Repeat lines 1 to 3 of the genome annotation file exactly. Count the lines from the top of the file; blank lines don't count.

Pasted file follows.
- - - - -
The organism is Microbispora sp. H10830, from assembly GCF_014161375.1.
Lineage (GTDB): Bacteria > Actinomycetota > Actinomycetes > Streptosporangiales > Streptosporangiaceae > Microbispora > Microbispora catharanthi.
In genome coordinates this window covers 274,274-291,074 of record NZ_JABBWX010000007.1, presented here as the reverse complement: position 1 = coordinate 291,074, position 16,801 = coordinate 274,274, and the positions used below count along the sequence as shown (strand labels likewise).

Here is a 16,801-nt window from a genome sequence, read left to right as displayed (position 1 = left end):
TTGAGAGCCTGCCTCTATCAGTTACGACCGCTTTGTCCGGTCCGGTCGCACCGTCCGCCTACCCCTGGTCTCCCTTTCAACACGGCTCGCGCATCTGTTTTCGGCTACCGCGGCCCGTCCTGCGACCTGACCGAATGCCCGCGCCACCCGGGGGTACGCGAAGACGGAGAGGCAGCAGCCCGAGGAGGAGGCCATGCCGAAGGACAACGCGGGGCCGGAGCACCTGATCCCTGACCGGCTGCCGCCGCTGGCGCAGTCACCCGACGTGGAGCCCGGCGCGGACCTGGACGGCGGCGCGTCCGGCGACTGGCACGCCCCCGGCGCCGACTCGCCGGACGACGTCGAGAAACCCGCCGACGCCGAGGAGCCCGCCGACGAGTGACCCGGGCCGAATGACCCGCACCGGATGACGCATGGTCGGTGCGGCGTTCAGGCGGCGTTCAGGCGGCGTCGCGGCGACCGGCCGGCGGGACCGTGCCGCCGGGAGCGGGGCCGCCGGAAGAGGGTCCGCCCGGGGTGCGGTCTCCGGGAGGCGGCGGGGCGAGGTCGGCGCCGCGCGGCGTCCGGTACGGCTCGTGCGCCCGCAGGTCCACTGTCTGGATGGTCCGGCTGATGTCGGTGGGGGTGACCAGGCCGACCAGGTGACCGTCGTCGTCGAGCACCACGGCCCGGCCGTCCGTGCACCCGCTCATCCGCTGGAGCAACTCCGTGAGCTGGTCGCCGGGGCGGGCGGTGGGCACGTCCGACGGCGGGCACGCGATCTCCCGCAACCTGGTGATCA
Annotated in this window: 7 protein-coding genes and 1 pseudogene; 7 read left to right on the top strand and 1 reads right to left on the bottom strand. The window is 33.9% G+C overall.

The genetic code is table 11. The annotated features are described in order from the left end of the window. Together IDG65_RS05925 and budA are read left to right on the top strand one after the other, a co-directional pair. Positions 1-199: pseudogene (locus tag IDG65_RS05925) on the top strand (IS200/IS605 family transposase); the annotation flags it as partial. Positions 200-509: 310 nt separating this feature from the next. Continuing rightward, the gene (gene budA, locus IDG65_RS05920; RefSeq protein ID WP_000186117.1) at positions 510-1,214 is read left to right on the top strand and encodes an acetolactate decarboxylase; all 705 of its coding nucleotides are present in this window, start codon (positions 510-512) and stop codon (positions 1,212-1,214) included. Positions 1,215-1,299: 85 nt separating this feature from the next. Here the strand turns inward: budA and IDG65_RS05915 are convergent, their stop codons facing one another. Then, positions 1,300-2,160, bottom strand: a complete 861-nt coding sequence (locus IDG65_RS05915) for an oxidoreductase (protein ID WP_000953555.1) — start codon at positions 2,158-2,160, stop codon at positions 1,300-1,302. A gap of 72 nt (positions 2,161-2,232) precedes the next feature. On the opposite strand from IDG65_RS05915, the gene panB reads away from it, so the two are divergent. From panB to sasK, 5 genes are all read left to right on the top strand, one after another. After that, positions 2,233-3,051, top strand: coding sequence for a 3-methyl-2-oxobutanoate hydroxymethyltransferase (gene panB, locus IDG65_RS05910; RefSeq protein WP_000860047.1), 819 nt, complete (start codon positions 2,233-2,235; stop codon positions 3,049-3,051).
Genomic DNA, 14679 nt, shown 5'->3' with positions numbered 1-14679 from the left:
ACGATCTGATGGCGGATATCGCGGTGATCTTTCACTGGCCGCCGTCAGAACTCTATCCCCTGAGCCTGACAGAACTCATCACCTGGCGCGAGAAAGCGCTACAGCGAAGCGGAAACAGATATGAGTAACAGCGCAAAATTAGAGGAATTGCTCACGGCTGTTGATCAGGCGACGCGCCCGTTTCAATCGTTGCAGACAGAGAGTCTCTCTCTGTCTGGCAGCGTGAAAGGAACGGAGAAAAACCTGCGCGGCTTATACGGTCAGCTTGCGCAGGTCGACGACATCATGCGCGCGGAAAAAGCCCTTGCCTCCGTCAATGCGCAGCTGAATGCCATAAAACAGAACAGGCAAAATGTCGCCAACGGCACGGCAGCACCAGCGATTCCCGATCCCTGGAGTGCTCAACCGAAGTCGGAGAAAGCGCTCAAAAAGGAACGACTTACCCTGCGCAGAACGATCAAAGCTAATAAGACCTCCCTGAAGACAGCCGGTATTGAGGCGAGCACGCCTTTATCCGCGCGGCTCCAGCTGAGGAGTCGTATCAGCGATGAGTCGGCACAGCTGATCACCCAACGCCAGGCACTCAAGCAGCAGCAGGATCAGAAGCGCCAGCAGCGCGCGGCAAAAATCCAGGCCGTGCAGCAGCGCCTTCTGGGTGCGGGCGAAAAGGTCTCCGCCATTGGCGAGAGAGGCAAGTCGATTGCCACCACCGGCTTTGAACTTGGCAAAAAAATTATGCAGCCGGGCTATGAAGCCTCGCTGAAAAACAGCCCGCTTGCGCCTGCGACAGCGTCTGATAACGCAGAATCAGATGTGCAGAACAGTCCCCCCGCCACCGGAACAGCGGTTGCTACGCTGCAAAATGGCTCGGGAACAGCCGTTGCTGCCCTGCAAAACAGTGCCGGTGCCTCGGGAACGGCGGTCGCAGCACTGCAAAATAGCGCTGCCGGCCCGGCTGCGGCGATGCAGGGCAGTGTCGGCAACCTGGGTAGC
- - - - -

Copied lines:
The organism is Microbispora sp. H10830, from assembly GCF_014161375.1.
Lineage (GTDB): Bacteria > Actinomycetota > Actinomycetes > Streptosporangiales > Streptosporangiaceae > Microbispora > Microbispora catharanthi.
In genome coordinates this window covers 274,274-291,074 of record NZ_JABBWX010000007.1, presented here as the reverse complement: position 1 = coordinate 291,074, position 16,801 = coordinate 274,274, and the positions used below count along the sequence as shown (strand labels likewise).